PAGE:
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Interest only v repayment - btl mortgage.

(21 Posts)
absolutelynotfabulous Sun 12-Mar-17 09:26:11

I'm not sure if this is an utterly stupid question but is it possible to change from an interest only mortgage on a btl property to a repayment one?

I've got a rental property on a btl which I bought 6 years ago. The property hasn't increased in value and may not do so significantly, even by the end of the 25 year term.

It's not a massive mortgage (35k). I bought for 50k.

woofsaidtimmy Sun 12-Mar-17 09:37:09

I have interest-only, but overpay every month.

heffalumpshavewrinkles Sun 12-Mar-17 10:00:32

Yes we have one. As long as the rent still covers the mortgage repayment (i think by 125% each month). If the house is still worth only 50 k you should still just about be ok with LTV.

JoJoSM2 Sun 12-Mar-17 10:33:50

I wouldn't bother with changing he mortgage as it might be relatively faffy. Double check the terms and conditions- you're likely to be allowed overpayments- just pay it down.

elpinguino Sun 12-Mar-17 12:53:16

We have an interest only mortgage but asked the bank what the payments would be if it were a repayment mortgage - and that's the amount we pay every month. So in effect we're treating it as a repayment mortgage but have the option to pay a lot less if cash flow is tight, for example if we have a period without tenants and don't want to leave ourselves short.

absolutelynotfabulous Sun 12-Mar-17 13:38:55

elpin sorry, I don't quite understand. blush. Has the bank agreed to your overspending and how do you manage paying a different amount each month? Sorry if I've got the wrong end of the stick.

PlectrumElectrum Sun 12-Mar-17 13:46:19

I'm just applying for this just now & had 2 options on BTL - interest only, £230 pm or repayment £440 p/m. I can overpay on interest only by up to 10% a year. If I overpay by min amount each year over 25 yrs (for me that 4% so £300 p/m) that's more than repayment but obviously I'm tied into fixed payment on repayment & that also impacts level of rent I need to secure.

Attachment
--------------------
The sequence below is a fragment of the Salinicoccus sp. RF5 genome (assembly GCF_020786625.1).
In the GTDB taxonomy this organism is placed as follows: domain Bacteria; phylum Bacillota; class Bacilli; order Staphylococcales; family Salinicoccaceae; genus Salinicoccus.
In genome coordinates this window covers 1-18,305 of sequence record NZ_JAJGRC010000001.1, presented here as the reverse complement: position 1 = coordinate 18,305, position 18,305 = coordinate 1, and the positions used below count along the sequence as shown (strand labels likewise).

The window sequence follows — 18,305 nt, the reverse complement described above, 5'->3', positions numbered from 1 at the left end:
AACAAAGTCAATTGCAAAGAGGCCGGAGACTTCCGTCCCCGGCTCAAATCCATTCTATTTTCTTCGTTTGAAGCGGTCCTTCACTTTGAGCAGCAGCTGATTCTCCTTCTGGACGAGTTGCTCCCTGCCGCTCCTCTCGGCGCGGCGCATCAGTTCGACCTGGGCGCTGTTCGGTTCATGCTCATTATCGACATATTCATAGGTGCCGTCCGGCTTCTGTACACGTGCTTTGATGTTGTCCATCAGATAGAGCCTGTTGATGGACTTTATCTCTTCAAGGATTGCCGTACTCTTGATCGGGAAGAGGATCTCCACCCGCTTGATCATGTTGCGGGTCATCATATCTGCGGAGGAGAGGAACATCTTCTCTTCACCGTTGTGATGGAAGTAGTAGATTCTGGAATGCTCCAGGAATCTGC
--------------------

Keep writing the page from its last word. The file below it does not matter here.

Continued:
Check your existing mortgage terms or phone & ask there terms on overpayments & what the cost of applying & arranging repayment is, & figure out from that what suits your situation best.

PlectrumElectrum Sun 12-Mar-17 13:47:22

Or what elping said - serves me right for skim reading!

elpinguino Sun 12-Mar-17 15:17:07

Hi absolutely. We had the option of either an interest only mortgage at £260ish per month or repayment at £480ish per month. If we'd taken the repayment mortgage we would be committed to paying £480 every month. So we took the interest only mortgage but elect to pay £480 each month with the option to reduce it to £260 if we need to. Just gives us more flexibility. If we keep paying £480 every month our mortgage will be paid off at the end of 25 years. We have no restriction on overpayments so this is easiest for us, though of course if your mortgage had different rules it might make it more complicated. Hope that makes a bit more sense, sorry for confusion earlier.

BackforGood Sun 12-Mar-17 15:33:03

DEpends on the terms and conditions of the mortgage you have. Ordinary mortgages you can pay whatever you want to over the minimum, as and when you like - ie doesn't have to be on your 'monthly repayment' day, but a lot of mortgage companies set up deals where they say we'll give you a better rate, but overpayments aren't allowed. Or 'you can only overpay up to 10% a year, or whatever, in which case you just save what you want to over pay into a saving account until you come out of that deal, and then pay a chunk off.
It will depend totally on what you signed up to.

absolutelynotfabulous Sun 12-Mar-17 16:54:04

Thanks all. Some interesting options! Hadn't thought of over/underpaying.

InfiniteSheldon Sun 12-Mar-17 17:04:25

We do same as Elpinguino have an interest only mortgage that we overpay. We can pay up 10% extra a year. It's taken the interest payments down by 1/3 in five years which is great and I can go back to interest only whenever I want (usually Dec and Jan so I have a bit more money over Christmas)

JoJoSM2 Sun 12-Mar-17 17:23:36

You can't 'underpay'. You agree to what to pay the bank and that's the minimum you must pay to not be in trouble. For example, elpin's repayments are £260 per month. However, she chooses to pay £480 which means she is getting the debt down and will be rid of it over 25 years. In the months that are a bit tighter, she only pays the agreed amount, ie £260 which is her contract with the bank/DD amount.

In your case, you must pay whatever your DD is every month. However, you can also choose to pay more. If you pay £300 extra every month, then you will repay the whole thing in 10 years. But you must check what overpayments are allowed on your mortgage.